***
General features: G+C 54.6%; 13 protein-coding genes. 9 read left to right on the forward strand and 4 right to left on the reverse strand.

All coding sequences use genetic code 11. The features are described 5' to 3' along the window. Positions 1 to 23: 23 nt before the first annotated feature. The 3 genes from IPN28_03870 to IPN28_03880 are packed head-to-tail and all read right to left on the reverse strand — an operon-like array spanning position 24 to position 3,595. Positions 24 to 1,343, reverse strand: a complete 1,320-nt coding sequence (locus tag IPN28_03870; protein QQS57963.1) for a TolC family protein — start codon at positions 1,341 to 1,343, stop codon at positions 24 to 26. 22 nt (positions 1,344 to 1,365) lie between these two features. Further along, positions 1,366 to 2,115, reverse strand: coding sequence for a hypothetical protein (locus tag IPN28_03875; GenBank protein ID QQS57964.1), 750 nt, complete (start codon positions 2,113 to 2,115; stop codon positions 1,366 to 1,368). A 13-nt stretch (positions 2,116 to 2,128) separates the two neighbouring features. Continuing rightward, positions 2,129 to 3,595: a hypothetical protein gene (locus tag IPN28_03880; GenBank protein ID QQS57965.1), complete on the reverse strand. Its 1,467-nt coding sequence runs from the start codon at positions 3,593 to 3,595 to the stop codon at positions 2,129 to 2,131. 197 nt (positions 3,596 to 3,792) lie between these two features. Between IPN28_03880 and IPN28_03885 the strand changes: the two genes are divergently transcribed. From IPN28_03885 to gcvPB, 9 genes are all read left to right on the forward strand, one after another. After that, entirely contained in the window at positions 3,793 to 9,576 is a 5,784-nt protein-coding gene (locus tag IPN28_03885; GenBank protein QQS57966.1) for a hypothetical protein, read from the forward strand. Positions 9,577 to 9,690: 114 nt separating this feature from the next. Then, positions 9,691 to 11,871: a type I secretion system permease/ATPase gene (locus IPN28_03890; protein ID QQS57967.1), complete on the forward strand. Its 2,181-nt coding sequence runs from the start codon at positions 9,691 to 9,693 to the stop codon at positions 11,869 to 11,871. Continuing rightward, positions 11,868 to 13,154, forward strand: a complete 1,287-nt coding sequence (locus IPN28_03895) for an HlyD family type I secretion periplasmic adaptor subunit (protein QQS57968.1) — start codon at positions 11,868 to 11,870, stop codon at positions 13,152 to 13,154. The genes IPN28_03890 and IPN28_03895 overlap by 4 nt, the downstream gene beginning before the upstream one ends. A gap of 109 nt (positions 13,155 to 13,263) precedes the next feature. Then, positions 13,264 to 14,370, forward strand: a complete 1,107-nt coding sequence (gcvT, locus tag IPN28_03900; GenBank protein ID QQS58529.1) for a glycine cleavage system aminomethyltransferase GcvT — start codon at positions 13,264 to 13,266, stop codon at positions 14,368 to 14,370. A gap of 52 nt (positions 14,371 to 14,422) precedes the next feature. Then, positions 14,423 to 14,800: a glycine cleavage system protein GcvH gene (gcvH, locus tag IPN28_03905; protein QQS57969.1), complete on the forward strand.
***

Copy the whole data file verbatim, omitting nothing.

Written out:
General features: G+C 54.6%; 13 protein-coding genes. 9 read left to right on the forward strand and 4 right to left on the reverse strand.

All coding sequences use genetic code 11. The features are described 5' to 3' along the window. Positions 1 to 23: 23 nt before the first annotated feature. The 3 genes from IPN28_03870 to IPN28_03880 are packed head-to-tail and all read right to left on the reverse strand — an operon-like array spanning position 24 to position 3,595. Positions 24 to 1,343, reverse strand: a complete 1,320-nt coding sequence (locus tag IPN28_03870; protein QQS57963.1) for a TolC family protein — start codon at positions 1,341 to 1,343, stop codon at positions 24 to 26. 22 nt (positions 1,344 to 1,365) lie between these two features. Further along, positions 1,366 to 2,115, reverse strand: coding sequence for a hypothetical protein (locus tag IPN28_03875; GenBank protein ID QQS57964.1), 750 nt, complete (start codon positions 2,113 to 2,115; stop codon positions 1,366 to 1,368). A 13-nt stretch (positions 2,116 to 2,128) separates the two neighbouring features. Continuing rightward, positions 2,129 to 3,595: a hypothetical protein gene (locus tag IPN28_03880; GenBank protein ID QQS57965.1), complete on the reverse strand. Its 1,467-nt coding sequence runs from the start codon at positions 3,593 to 3,595 to the stop codon at positions 2,129 to 2,131. 197 nt (positions 3,596 to 3,792) lie between these two features. Between IPN28_03880 and IPN28_03885 the strand changes: the two genes are divergently transcribed. From IPN28_03885 to gcvPB, 9 genes are all read left to right on the forward strand, one after another. After that, entirely contained in the window at positions 3,793 to 9,576 is a 5,784-nt protein-coding gene (locus tag IPN28_03885; GenBank protein QQS57966.1) for a hypothetical protein, read from the forward strand. Positions 9,577 to 9,690: 114 nt separating this feature from the next. Then, positions 9,691 to 11,871: a type I secretion system permease/ATPase gene (locus IPN28_03890; protein ID QQS57967.1), complete on the forward strand. Its 2,181-nt coding sequence runs from the start codon at positions 9,691 to 9,693 to the stop codon at positions 11,869 to 11,871. Continuing rightward, positions 11,868 to 13,154, forward strand: a complete 1,287-nt coding sequence (locus IPN28_03895) for an HlyD family type I secretion periplasmic adaptor subunit (protein QQS57968.1) — start codon at positions 11,868 to 11,870, stop codon at positions 13,152 to 13,154. The genes IPN28_03890 and IPN28_03895 overlap by 4 nt, the downstream gene beginning before the upstream one ends. A gap of 109 nt (positions 13,155 to 13,263) precedes the next feature. Then, positions 13,264 to 14,370, forward strand: a complete 1,107-nt coding sequence (gcvT, locus tag IPN28_03900; GenBank protein ID QQS58529.1) for a glycine cleavage system aminomethyltransferase GcvT — start codon at positions 13,264 to 13,266, stop codon at positions 14,368 to 14,370. A gap of 52 nt (positions 14,371 to 14,422) precedes the next feature. Then, positions 14,423 to 14,800: a glycine cleavage system protein GcvH gene (gcvH, locus tag IPN28_03905; protein QQS57969.1), complete on the forward strand.